22 Principle 2: Legal Implications Board must understand cyber risks associated with thirdparty service providers IT outsourcing Business process outsourcing Cloud solution SOC 1 and SOC 2 assurance reports performed Chain of trust Agreements with providers that cover responsibility Agreements with any downstream providers of that thirdparty provider Note: HIPAA mandates Business Associate Agreements and Business Associate Compliance, but this is not enough. 22 Cybersecurity: What the Board of Directors Needs to Ask, Copyright 2015 by The Institute of Internal Auditors Research Foundation, ( IIARF ) strictly reserved. No parts of this material may be reproduced in any form without the written permission of IIARF.
23 Principle 2: Legal Implications Understand what constitutes a data breach and what notifications are required by state and federal law HIPAA/HITECH breach notification requirements In which states does the organization conduct business? Are there states where the data breach and privacy laws may be stricter than others (e.g., Mass. and Cali. are perceived to be strict )? What constitutes a data breach in those states? What are the reporting requirements? Under some state laws, if breached data is encrypted, reporting is not required or is minimized Board should be made aware of all major data breaches and security incidents 23 Cybersecurity: What the Board of Directors Needs to Ask, Copyright 2015 by The Institute of Internal Auditors Research Foundation, ( IIARF ) strictly reserved. No parts of this material may be reproduced in any form without the written permission of IIARF.
24 Principle 2: Legal Implications Federal Breach Notification (Omnibus rule of 2013) Covered Entities must report security breaches directly to individuals Without unreasonable delay and in no case later than 60 days following the discovery If the individual cannot be contacted notice must be posted on the hospital website or notify local media Large security breaches (500 or more records) must be reported to the U.S. Department of Health and Human Services and prominent media outlets HHS will post all large breaches to their website Small breaches (under 500 records) must be reported to HHS annually 24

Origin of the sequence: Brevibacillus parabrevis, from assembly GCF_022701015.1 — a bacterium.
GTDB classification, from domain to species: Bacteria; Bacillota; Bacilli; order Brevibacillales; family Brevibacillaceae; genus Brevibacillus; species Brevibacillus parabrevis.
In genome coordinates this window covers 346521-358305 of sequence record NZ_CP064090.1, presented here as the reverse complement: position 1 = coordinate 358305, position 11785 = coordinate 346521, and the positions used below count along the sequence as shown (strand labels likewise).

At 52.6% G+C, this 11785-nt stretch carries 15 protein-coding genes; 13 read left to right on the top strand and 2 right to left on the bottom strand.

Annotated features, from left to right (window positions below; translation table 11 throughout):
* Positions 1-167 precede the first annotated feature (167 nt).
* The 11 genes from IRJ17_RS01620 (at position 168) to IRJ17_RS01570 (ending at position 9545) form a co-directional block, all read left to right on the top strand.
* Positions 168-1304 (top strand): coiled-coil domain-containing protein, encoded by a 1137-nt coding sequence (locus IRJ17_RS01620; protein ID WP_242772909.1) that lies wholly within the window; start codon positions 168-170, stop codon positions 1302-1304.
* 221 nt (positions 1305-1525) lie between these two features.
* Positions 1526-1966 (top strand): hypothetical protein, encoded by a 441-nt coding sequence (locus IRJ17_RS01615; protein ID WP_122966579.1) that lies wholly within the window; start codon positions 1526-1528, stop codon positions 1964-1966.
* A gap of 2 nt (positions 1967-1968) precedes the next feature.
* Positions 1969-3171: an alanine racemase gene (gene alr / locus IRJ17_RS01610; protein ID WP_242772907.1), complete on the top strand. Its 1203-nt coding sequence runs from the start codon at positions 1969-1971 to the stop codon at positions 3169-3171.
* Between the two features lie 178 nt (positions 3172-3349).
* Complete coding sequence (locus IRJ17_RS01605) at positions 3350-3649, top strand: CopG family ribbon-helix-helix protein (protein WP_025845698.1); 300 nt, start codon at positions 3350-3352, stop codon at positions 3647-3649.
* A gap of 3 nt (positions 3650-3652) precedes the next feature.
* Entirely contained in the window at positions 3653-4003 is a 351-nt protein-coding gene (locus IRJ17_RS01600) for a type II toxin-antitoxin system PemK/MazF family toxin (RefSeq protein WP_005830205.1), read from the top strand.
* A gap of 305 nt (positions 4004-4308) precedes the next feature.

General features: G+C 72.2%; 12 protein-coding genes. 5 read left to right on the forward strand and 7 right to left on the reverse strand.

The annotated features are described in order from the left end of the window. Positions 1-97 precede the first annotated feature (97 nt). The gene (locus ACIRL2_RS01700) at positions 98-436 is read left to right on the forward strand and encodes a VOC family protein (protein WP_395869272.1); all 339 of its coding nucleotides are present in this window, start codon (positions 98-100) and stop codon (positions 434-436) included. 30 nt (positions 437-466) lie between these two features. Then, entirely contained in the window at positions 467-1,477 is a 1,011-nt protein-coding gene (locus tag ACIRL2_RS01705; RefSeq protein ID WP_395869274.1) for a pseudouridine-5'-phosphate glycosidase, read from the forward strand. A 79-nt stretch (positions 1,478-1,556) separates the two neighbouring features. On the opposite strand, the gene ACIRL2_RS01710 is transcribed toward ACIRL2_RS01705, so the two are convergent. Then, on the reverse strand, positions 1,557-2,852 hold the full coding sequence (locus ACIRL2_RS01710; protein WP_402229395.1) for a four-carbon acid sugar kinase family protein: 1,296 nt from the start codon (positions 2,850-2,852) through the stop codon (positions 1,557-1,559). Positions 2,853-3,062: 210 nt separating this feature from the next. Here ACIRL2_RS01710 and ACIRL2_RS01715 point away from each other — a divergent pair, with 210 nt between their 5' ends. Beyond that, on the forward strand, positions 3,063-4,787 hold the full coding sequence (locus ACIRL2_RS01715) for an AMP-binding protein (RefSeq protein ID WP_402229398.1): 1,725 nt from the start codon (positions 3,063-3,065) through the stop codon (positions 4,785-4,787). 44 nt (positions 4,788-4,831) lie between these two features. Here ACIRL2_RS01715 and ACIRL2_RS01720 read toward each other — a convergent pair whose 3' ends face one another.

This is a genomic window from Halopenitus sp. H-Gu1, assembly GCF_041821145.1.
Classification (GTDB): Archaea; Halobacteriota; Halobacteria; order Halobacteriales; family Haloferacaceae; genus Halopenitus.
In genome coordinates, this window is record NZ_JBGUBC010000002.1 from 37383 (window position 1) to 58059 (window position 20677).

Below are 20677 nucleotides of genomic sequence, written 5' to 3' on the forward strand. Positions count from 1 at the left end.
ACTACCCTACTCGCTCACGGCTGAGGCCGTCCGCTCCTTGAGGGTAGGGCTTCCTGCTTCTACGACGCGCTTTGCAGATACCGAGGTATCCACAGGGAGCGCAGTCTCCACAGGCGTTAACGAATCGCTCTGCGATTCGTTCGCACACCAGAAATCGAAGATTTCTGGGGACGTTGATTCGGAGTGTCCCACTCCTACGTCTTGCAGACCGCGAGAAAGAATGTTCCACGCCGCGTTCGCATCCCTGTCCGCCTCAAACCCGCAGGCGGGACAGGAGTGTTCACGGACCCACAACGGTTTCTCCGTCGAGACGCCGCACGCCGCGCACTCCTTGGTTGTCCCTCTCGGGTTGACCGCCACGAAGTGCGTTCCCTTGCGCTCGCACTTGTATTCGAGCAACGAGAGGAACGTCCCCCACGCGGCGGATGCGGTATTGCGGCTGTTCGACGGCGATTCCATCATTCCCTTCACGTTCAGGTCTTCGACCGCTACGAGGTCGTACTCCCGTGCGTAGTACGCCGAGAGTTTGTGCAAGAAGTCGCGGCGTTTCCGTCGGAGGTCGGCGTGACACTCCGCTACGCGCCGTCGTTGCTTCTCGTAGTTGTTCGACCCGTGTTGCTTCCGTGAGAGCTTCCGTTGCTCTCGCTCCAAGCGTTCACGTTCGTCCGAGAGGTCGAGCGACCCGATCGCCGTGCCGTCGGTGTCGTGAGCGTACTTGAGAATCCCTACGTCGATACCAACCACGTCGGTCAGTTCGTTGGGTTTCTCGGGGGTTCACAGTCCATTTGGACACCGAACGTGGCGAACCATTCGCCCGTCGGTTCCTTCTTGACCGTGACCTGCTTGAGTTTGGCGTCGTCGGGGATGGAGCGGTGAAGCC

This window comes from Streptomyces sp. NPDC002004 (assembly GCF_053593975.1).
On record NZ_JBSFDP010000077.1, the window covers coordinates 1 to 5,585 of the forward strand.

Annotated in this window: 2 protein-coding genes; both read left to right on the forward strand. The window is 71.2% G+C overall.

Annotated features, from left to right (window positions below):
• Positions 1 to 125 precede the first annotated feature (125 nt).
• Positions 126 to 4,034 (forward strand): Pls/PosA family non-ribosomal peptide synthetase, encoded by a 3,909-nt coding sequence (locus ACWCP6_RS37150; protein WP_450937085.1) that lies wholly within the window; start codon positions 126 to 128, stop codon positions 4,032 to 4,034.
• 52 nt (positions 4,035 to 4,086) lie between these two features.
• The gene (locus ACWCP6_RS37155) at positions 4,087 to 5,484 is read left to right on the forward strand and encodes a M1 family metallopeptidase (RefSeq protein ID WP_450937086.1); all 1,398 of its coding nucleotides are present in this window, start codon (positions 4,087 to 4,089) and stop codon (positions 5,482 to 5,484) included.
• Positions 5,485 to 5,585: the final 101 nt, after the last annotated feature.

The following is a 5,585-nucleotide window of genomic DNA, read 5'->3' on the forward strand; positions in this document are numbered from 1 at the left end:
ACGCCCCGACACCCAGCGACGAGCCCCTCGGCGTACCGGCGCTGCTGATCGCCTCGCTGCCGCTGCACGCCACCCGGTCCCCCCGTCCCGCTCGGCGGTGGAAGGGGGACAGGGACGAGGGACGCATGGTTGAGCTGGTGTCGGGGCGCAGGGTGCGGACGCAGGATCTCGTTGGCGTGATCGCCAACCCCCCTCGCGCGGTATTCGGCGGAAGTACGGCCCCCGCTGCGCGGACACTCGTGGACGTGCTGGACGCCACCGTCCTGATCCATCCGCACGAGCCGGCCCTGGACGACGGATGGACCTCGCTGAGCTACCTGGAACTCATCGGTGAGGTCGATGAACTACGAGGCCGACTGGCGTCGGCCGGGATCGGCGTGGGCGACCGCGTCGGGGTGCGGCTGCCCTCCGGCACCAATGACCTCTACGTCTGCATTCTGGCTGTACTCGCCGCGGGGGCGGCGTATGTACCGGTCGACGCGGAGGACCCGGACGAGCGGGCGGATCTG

25 Principle 2: Legal Implications an acquisition, access, use or disclosure of [PHI] in a manner not permitted under [the HIPAA Privacy rule] is presumed to be a breach unless the covered entity or business associate, as applicable, demonstrate that there is a low probability that the [PHI] has been compromised based on a risk assessment of at least the four following factors: 1. Nature and extent of the PHI 2. The unauthorized person who used or received the PHI 3. Whether the PHI was actually acquired or viewed 4. The extent to which the risk to the PHI has been mitigated Safe harbor (no breach) if the data was properly encrypted or destroyed 25
26 Principle 3: Discuss with Experts Board should take time to meet with the Chief Information Security Officer (CISO) Understand key issues from CISO s perspective Discuss security strategy and current projects Identify roadblocks (e.g., budget, political agenda, arrogance) Understand data breaches occurring within the industry Verify that management has established relationships with local and national authorities Annual meetings with local FBI FBI actively involved in cybersecurity (Infragard formed in 1996) 26 Cybersecurity: What the Board of Directors Needs to Ask, Copyright 2015 by The Institute of Internal Auditors Research Foundation, ( IIARF ) strictly reserved. No parts of this material may be reproduced in any form without the written permission of IIARF.